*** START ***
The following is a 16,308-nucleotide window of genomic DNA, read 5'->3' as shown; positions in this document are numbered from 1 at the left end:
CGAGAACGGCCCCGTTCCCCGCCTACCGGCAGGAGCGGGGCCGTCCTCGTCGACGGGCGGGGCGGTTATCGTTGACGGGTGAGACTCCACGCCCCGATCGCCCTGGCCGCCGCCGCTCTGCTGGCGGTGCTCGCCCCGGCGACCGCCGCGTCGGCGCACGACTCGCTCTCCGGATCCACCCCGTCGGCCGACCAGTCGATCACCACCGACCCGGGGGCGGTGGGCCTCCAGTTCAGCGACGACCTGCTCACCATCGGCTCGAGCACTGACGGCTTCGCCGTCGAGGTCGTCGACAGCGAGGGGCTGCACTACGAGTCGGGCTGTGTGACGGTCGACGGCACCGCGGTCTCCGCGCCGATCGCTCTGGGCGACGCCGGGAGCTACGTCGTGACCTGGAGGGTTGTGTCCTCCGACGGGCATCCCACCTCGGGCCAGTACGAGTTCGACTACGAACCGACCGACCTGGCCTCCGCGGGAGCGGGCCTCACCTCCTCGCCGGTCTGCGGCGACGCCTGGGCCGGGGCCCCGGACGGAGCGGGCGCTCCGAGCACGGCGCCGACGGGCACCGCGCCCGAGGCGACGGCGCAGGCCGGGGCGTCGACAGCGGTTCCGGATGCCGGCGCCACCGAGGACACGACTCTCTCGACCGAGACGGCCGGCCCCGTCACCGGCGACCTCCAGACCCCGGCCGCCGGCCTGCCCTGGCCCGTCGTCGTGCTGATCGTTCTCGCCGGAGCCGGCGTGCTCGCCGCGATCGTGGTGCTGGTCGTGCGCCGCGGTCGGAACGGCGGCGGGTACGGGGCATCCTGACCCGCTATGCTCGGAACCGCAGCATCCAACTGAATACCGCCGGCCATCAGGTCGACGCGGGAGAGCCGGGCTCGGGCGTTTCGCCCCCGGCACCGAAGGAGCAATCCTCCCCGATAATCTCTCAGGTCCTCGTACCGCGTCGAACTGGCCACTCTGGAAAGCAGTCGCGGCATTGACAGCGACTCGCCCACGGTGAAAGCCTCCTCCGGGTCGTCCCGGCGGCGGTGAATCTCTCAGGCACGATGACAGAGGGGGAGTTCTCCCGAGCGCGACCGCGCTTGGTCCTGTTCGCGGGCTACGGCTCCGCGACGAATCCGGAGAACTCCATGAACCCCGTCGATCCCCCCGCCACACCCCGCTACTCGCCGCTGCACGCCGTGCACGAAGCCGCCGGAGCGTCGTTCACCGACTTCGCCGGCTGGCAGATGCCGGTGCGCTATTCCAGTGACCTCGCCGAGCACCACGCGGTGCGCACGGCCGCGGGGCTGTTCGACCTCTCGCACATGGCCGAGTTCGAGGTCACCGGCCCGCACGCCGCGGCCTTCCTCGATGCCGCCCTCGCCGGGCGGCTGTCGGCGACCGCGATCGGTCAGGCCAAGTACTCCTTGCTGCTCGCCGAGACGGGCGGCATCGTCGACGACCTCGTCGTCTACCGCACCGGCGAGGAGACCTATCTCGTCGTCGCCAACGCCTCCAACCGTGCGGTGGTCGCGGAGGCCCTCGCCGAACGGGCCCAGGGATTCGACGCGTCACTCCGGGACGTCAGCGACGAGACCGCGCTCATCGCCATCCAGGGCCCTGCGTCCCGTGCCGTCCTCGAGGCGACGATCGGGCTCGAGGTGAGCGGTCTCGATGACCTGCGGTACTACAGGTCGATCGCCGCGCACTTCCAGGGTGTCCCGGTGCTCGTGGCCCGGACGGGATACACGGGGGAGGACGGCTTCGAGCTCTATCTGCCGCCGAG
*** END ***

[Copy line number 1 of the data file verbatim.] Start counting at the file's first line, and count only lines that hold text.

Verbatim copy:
The following is a 16,308-nucleotide window of genomic DNA, read 5'->3' as shown; positions in this document are numbered from 1 at the left end: